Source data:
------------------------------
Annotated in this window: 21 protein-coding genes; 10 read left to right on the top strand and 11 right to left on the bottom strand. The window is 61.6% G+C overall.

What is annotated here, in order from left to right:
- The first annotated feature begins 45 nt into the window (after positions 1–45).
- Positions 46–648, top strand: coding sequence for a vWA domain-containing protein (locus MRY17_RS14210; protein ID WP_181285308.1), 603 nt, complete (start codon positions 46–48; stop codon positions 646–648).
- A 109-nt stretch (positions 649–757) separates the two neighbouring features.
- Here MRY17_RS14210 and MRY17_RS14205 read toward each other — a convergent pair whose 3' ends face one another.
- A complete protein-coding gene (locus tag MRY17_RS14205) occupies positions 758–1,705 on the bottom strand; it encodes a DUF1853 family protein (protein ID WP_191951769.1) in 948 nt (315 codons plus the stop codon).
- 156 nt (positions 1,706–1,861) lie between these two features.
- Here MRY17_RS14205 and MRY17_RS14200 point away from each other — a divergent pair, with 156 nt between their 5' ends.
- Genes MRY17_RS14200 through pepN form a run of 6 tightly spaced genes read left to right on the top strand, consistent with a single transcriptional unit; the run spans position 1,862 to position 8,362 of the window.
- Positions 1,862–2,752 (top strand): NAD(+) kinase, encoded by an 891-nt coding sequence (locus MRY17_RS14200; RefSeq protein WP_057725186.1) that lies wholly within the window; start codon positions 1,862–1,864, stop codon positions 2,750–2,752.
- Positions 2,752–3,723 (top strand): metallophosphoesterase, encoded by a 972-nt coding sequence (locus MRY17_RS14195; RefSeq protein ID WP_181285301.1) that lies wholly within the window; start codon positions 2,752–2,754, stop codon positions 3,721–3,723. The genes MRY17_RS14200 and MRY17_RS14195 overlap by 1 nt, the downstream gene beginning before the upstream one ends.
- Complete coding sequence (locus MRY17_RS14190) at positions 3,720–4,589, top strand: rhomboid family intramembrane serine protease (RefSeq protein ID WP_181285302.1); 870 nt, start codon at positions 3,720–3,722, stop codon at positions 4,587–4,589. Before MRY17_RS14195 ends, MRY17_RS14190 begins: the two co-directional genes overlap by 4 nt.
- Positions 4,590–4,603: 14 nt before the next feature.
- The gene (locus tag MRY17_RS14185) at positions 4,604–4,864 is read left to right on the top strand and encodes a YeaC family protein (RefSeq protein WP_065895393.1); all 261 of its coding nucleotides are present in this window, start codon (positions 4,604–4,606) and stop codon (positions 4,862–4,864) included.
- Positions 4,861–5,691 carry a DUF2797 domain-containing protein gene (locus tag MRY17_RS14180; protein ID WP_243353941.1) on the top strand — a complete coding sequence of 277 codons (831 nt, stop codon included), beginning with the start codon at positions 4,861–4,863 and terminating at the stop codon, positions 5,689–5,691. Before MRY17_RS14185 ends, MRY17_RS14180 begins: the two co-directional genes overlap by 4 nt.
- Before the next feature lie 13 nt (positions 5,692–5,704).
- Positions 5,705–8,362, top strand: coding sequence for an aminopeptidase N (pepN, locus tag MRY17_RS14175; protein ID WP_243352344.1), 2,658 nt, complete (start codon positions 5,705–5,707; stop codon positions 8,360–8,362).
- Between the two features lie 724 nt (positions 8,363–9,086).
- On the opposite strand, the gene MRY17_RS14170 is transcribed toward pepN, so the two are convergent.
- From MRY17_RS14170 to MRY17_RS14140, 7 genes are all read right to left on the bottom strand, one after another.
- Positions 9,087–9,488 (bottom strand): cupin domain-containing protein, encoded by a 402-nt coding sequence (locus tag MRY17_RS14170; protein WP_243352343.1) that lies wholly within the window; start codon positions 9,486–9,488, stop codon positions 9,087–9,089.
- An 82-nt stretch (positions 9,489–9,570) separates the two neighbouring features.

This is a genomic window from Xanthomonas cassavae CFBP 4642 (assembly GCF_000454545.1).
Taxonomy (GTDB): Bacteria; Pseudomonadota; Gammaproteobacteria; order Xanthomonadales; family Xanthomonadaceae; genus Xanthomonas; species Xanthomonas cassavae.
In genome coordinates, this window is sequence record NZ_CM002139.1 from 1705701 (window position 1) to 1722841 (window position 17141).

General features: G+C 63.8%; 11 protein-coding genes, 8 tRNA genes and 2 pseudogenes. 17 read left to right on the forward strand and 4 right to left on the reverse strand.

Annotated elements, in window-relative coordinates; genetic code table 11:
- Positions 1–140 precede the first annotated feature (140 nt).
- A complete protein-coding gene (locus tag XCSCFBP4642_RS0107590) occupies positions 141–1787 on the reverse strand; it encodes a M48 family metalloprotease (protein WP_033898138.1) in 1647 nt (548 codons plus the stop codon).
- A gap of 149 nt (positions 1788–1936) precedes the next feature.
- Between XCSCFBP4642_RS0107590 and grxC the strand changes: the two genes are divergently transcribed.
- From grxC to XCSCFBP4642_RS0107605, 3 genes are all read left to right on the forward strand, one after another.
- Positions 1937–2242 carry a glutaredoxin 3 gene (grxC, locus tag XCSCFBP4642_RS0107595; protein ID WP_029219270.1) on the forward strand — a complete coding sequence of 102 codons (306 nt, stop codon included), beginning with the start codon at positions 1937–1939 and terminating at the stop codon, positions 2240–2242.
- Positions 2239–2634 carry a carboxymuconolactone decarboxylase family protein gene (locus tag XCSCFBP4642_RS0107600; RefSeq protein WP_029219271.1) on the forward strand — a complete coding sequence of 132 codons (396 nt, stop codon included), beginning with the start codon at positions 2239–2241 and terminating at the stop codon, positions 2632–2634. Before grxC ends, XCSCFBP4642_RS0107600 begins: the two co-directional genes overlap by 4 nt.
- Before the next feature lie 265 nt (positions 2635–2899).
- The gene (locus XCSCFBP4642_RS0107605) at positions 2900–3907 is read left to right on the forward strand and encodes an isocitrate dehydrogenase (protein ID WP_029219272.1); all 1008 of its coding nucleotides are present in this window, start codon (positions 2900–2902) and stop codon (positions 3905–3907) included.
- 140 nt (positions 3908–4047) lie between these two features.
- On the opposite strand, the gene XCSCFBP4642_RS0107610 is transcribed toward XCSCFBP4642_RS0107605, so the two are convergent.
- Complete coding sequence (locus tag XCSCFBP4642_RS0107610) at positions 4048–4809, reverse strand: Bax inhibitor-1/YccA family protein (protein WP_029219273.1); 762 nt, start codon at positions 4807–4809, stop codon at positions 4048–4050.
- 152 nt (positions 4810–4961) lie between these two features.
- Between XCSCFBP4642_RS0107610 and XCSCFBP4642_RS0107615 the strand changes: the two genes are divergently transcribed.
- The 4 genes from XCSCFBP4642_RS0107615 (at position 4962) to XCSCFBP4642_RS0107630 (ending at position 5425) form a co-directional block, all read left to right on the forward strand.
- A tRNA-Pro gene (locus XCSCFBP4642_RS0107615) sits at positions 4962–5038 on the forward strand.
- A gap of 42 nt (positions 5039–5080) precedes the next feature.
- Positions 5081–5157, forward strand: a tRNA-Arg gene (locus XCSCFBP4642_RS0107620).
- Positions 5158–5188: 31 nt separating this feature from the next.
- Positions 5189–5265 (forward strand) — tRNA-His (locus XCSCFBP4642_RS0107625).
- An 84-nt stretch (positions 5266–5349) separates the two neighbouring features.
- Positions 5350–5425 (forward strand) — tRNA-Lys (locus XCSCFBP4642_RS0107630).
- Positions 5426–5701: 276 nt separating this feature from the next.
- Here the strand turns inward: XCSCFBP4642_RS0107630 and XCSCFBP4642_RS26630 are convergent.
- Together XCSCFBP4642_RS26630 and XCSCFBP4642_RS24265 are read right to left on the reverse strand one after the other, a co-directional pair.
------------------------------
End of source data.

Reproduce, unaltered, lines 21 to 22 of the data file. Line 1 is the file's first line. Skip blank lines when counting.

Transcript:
- From MRY17_RS14170 to MRY17_RS14140, 7 genes are all read right to left on the bottom strand, one after another.
- Positions 9,087–9,488 (bottom strand): cupin domain-containing protein, encoded by a 402-nt coding sequence (locus tag MRY17_RS14170; protein WP_243352343.1) that lies wholly within the window; start codon positions 9,486–9,488, stop codon positions 9,087–9,089.